by Dr. Antonio Jesús Pinto Tortosa
COVID-19 has transformed our lives abruptly, giving way to different attitudes that reflect how humans react in moments of uncertainty. On the one hand, people have joined a general movement for supporting the sanitary personnel with a general applause at 8 p.m. everyday. On the other hand, especially in Spain, an uprising to express disagreement with the government has inspired a growing amount of people to go to the street and make noise with their pots and pans, thus violating the restrictions of the state of emergency. Far-right political formations have encouraged such initiatives, claiming that they defend freedom and the national interest. However, they use a restricted concept of ‘nation’ that excludes everyone who does not share a specific code of values, and they defend a radical version of ‘freedom’ that in fact hides extreme individualism; the opposite of national and common interest. In this article, I explore the Spanish case to expose the arguments that the far right uses to get popular support, using the crisis for political interests that make them forget the dramatic situation that we are still living.
As news about the spread of COVID-19 around the world reached Spain, critical voices started to attack the Spanish socialist government, arguing that it was necessary to react and decree the state of alarm at once. At the time, economic interests made the authorities stay calm and observe the evolution of the situation, even when they detected the first cases by late January 2020. In the early days of March, the situation became critical: between the 5th and the 7th, the number of cases doubled, reaching 1.100 people, and in spite of it the government went along with the multiple events programmed for the weekend, among them the March 8th Feminist demonstrations all over the country. The week after that was the most critical for the authorities: in seven days they detected around 11,000 cases, and that was the occasion for far right politicians to say that the government was to blame for the spread of the disease, and for the casualties in the following days. President Sánchez reacted decreeing the state of alarm on March 13th, limiting free circulation in order to prevent the disease from spreading any more, but it was too late. Accusations grew under the same slogan: he had prioritized the Feminist demonstrations inspired by the “Me Too” movement, which demand equal social status for men and women, over the people’s health for political reasons, turning into a traitor to the nation.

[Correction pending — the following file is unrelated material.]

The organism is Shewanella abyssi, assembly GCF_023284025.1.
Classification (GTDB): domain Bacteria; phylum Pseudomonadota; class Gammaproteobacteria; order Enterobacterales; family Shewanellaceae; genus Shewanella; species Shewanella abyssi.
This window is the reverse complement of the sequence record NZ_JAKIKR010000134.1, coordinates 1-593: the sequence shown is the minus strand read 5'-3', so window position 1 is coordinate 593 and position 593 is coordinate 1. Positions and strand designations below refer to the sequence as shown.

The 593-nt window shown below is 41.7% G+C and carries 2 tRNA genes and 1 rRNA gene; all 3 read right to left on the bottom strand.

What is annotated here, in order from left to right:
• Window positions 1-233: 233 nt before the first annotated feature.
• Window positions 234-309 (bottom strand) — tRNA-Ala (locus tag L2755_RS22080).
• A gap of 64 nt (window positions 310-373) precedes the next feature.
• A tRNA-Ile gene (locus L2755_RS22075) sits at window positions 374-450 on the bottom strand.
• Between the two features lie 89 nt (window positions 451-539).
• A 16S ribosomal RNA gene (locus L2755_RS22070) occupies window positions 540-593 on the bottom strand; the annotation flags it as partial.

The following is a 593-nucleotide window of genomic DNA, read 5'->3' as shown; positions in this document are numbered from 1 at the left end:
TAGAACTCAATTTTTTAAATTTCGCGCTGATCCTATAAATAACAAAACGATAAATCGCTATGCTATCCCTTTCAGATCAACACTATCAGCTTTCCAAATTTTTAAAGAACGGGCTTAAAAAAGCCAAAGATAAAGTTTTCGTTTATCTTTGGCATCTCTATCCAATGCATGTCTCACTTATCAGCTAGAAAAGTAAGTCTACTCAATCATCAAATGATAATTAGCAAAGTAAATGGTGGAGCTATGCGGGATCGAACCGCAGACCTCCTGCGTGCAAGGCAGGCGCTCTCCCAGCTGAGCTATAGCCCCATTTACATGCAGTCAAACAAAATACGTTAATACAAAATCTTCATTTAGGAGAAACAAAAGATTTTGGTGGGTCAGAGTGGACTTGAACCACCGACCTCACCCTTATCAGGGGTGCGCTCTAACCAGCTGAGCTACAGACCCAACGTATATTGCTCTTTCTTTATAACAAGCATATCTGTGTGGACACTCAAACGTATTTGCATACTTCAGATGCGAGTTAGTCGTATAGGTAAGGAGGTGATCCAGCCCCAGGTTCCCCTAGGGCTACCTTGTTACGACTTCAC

“Nation” and “Spain” are two concepts that have become controverted in the last fifteen years, because right-wing political formations have altered their original meaning to turn them into something different. Firstly, one must remember that, according to Benedict Anderson (1983), nations are imagined communities: groups of people that agree on certain common shared features, such as language, religion, culture, etc., declaring that they belong to the same national identity. Following Eric Hobsbawm (1983, 1991), national groups often claim the right to political identity, meaning their own independent state, which implies sovereignty over a certain territory. Therefore, nations and nationalism are the result of the “everyday plebiscite,” which in Ernst Renan’s words meant the people’s will to live together, expressed in their daily attitudes (Renan, 1882).
The problem is that the Spanish national identity in the modern sense was not the result of such a process. Instead, Spaniards defined their modern identity in the context of the confrontation against the French during the Peninsular War (1808-1814). Thus, being Spaniard meant not being French; in other words, the Spanish were meant to be Catholic, conservative, and monarchic, whereas the French were heathen, revolutionary, and republican.
The concept of nation that far-right politicians use nowadays appeared in a similar context: Catalan struggle for independence, which has reached its highest levels in the last six years, but can be traced back to 2004-2005. In order to silence alternative territorial projects for Spain, right and far-right politicians challenged everyone in the country to oppose separatism under the Spanish flag, which unfortunately they identified with their own ideology: a centralized country that admits no alternative identities, and that they identify with conservative values. Everyone defending different concepts and projects for Spain has been accused of trying to tear the country apart and have been characterized as “bad Spanish.” These are tools that they have used every now and then to gather all their enemies together, drawing a line that divides Spanish society in two sections: those who are with them, and those who are not with them, and therefore are against them.